Families and friends waved, cheered, and whistled when their graduates came through the doors and down the aisle.
Some held signs proclaiming their support of their loved ones or clutched flowers and helium balloons to give to them after the ceremony.
“The American dream is alive and well here in Toledo, notwithstanding the tragic events in Connecticut yesterday,” university President Dr. Lloyd Jacobs said during welcoming remarks, referring to the shooting at an elementary school that left a total of 28 dead.
Two area colleges held commencement exercises Saturday. UT bestowed degrees on 2,132 candidates from the summer and fall semesters from 11 of the university’s colleges. There were 686 candidates for doctoral, education specialist, and master’s degrees, as well as graduate certificates, and 1,446 for bachelor’s and associate's degrees.
Addressing the BGSU graduates on Friday was 1982 alumnus Doug Cahill, president of Oreck Corp., best known as a vacuum-cleaner manufacturer. The speaker at the colleges of arts and sciences and education and human development at Saturday morning commencement exercises was 1975 alumnus Steve Hanson, president of Hanson Inc., a Toledo digital agency.
This year for the first time, BGSU graduates who have served or are serving in the military sported red, white, and blue cords in addition to their college colors as part of their regalia. Ten degree candidates had this distinction.
At the University of Toledo, Anwar Gargash, the United Arab Emirates’ minister of state for foreign affairs and minister of state for the federal national council, gave the keynote address. He was awarded an honorary degree of doctor of public service for his work in public affairs, economics and renewable energy, culture, and international leadership.
Mr. Gargash, who attended UT and ultimately graduated with a bachelor’s degree in political science from George Washington University, talked about the “can-do spirit” he encountered as an undergraduate, remarking that it is still alive today, despite an interlude of more than 30 years.
“Your entrepreneurial spirit that you have learned here will take you a long way,” he said. “But whatever you have learned so far, it’s not enough.” He encouraged the graduates to continue seeking knowledge and to consider careers in international politics.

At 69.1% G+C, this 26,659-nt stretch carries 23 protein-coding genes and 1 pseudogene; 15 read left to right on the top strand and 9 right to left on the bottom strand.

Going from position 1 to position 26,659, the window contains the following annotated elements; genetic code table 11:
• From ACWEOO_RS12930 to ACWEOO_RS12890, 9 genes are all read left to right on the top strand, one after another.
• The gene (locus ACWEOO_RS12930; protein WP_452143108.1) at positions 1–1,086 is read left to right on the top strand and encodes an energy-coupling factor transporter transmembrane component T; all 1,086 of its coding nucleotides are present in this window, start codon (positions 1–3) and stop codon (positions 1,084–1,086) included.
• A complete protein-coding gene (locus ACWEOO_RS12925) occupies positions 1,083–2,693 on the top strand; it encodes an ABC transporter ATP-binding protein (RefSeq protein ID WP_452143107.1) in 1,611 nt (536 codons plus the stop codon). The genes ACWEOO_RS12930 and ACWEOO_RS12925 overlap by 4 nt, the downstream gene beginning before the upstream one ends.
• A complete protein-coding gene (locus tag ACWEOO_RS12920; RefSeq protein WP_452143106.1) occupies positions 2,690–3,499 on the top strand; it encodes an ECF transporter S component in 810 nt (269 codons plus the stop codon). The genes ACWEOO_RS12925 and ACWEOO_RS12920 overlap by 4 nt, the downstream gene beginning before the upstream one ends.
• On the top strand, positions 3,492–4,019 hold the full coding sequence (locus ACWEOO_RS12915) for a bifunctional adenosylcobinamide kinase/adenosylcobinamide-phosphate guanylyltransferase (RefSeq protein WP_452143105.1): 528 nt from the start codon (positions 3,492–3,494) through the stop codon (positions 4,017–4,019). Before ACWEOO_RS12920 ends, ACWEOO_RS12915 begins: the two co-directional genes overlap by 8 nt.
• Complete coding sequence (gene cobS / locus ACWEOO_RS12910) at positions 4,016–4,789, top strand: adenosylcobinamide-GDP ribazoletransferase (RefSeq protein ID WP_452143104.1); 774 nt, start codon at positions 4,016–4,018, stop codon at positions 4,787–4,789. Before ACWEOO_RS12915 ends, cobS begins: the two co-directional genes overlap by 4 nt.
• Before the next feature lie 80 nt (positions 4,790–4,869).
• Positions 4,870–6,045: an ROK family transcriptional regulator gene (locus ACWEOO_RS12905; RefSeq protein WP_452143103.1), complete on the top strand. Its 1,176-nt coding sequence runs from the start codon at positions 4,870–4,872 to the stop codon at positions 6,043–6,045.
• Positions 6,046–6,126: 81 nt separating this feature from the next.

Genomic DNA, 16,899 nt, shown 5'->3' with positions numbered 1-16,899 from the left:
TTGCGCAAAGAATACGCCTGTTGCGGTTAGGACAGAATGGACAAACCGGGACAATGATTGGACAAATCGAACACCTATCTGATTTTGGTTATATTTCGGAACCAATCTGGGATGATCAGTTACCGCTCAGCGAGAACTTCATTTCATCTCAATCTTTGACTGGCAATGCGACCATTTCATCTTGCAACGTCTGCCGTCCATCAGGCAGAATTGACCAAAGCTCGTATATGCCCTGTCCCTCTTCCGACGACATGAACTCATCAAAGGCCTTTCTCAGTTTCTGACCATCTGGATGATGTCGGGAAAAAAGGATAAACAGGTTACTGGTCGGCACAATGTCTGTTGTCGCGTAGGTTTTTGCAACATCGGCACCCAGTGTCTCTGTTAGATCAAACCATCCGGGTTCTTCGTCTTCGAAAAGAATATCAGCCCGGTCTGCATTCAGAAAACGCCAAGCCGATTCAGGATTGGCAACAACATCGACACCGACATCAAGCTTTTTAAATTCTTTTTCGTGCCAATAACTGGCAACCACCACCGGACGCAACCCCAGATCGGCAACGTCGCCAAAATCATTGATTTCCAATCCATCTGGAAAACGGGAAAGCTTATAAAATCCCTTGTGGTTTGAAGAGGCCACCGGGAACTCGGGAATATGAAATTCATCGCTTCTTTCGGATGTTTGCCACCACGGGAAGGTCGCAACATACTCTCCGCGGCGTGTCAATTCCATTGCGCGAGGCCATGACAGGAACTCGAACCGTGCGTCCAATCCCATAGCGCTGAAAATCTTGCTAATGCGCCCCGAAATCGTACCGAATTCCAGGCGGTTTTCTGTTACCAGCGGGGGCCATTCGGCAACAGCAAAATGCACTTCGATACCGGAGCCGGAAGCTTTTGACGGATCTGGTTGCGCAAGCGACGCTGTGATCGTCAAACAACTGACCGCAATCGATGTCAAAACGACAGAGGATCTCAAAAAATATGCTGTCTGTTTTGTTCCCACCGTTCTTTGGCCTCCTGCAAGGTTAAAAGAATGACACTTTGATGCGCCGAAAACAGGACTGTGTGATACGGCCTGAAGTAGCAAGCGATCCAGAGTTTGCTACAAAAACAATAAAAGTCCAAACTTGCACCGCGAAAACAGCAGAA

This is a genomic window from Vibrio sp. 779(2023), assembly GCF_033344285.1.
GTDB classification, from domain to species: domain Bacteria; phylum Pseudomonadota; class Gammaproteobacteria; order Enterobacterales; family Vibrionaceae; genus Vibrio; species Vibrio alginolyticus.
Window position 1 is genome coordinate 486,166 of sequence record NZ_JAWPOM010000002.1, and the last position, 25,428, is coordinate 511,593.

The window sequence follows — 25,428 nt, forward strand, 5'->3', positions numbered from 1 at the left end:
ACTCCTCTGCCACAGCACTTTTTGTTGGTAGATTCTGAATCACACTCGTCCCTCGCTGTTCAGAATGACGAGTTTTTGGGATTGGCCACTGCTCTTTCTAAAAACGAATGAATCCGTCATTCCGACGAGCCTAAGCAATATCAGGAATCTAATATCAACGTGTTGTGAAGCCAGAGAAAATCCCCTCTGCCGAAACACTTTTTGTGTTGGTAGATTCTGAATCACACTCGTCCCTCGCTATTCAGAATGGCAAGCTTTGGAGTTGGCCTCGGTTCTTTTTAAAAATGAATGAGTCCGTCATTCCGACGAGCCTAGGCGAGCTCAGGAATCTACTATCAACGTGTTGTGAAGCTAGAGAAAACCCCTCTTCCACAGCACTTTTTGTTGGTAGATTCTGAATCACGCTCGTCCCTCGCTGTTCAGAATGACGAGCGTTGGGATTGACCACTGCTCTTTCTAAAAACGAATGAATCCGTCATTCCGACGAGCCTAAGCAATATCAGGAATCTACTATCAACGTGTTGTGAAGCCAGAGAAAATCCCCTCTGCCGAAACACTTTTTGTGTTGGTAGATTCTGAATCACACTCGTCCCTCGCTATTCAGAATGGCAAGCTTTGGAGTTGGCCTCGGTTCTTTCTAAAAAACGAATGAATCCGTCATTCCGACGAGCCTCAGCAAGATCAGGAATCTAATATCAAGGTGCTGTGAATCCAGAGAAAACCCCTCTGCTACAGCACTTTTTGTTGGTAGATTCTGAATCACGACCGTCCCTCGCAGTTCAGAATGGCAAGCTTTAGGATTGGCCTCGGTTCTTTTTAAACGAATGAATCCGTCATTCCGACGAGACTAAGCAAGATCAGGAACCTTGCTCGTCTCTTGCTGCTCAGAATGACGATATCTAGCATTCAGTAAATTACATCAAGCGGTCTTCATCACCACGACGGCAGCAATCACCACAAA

“We are in desperate need of people with calm heads who respect other points of view,” he said. “In other words, a typical University of Toledo graduate.”
One of the notable BGSU graduates is Ryan Sanner of Bowling Green, who has had to use a wheelchair since 2003. He graduated with a major in sports management and a minor in journalism.
Another is Dave Ruhl, who has worked at the Toledo Zoo for more than 10 years as its assistant director of facilities construction. His degree is in construction management.
Many of the African-American graduates at UT wore colorful Kente stoles around their necks to pay honor to their heritage. Some students wore graduation caps which had been bedazzled with “jewels” or otherwise decorated.
Jamie King, 34, of Sylvania Township decorated her mortarboard in pink, shiny letters that said, “Done, Let's Party!”
“I’m a working mother and it's taken me a while to get through this,” said Ms. King, who received a bachelor’s degree in human resources. “It’s a long time coming.”
Another graduate, Lloyd Hathcock II, was surrounded by a large group of family and friends who came from Georgia and Florida to watch him receive his bachelor’s degree in nursing.
“He's my one and only, and I’m a very very proud mama today,” said Tracey Wright, who traveled from West Palm Beach, Fla., to attend the ceremonies.
Stephanie Oxner, who received a bachelor’s degree in communication, was accompanied by her 14-year-old son, Terrell Roberts, Jr.
“Watching her made me think about what it might be like when I graduate,” Terrell said. “I’m very proud of her.”
Contact Tanya Irwin at: email@example.com, or 419-724-6066.